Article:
Thankfully it appears that quitting was never really an option for the Floridian foursome (now featuring new drummer Ryan O’Neal), and I’m pleased to report that Fail to Be is a huge step up from the band’s debut, one which takes the band’s visceral, vigorous hybrid of Death Metal, Post-Metal, and Sludge and pushes it in ambitious, abrasive new directions while also, somehow, seeming even more cohesive than ever.

Musically speaking, Fail to Be is a purposefully angular and antagonistic album whose punishing intensity is derived not from the smooth alignment of elements and influences but from the way they clash and collide and ricochet off one another in explosive, unpredictable ways.

It’s also painfully open and honest album, practically overflowing with raw emotion and cathartic aggression, and even its quietest, calmest moments (which provide a welcome sense of dynamic contrast as well as a much-needed opportunity for the listener to catch their breath and gather their thoughts) practically bristle with barely restrained anguish and anxiety.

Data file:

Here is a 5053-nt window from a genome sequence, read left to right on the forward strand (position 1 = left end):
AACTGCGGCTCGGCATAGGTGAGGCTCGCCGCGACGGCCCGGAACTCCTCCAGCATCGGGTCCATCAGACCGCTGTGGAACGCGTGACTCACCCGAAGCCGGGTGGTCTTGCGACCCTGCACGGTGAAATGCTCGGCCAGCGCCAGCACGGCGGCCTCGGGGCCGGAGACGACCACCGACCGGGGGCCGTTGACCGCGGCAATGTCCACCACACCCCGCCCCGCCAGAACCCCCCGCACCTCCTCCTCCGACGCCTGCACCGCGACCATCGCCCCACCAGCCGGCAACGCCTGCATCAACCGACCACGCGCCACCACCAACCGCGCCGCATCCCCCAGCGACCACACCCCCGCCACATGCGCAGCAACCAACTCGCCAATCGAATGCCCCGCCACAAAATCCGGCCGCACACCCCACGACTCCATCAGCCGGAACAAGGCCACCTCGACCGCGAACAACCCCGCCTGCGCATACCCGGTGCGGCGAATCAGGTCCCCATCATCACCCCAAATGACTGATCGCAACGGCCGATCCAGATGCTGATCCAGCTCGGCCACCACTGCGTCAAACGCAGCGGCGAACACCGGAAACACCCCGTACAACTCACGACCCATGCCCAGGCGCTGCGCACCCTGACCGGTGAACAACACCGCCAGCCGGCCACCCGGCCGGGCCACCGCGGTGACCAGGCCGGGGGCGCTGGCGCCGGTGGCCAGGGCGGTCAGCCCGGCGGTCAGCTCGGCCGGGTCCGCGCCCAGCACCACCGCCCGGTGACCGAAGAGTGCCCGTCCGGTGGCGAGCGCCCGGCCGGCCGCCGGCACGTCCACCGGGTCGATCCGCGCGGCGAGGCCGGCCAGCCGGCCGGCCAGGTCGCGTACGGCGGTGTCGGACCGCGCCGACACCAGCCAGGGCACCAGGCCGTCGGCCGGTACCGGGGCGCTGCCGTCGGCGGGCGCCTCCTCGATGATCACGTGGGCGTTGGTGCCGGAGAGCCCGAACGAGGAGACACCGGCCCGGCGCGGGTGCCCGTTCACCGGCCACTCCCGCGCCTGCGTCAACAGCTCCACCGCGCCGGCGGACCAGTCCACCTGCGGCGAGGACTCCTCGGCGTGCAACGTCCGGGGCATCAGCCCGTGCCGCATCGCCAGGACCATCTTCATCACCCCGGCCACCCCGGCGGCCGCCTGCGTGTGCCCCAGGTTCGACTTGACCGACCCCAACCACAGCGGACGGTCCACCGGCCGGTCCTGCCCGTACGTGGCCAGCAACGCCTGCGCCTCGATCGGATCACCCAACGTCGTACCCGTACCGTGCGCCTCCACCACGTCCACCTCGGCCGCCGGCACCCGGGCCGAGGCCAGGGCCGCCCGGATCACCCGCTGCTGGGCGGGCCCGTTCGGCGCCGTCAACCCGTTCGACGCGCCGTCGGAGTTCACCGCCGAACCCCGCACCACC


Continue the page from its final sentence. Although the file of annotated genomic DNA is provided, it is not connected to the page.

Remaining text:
All of these elements are immediately apparent during dissonant, hypnotic opener “The Constant”, which writhes and heaves, roils and churns, like some sort of deep-sea leviathan that’s been dragged to the surface, only to begin to suffocate under its own prodigious weight.

In fact this sense of weight and mass and imposing physicality underlies much of this album, from the jarring, jagged impact of “Shards of Heaven” and the chugging, constricting strains of the aptly-named “The Weight”, to the stomping, back-breaking strain of “Shades Erased” and the contorted technicality of “Inertia Mines”.

Of course, it’s one thing to apply pressure, it’s another entirely to apply it in the right place(s)… but Yashira are smart enough to know just where to focus their efforts, and just when to pull back – particularly in the second half of the album, where the slow-burn build-up of “Amnesia”, the antithetical emptiness of “Narrowed In Mirrored Light”, and the sinister background ambience underpinning “Inertia Mines”, all serve to provide a necessary sense of balance and contrast – to prevent the listener from becoming numb.

It all culminates in the tense, trance-inducing atmospherics and gargantuan, bone-grinding riffs of crushing closer “Kudzu”, which not only ties up the album in a neat (and nasty) little package, but also suggests that Yashira have not yet finished evolving, and that their best may still be to come!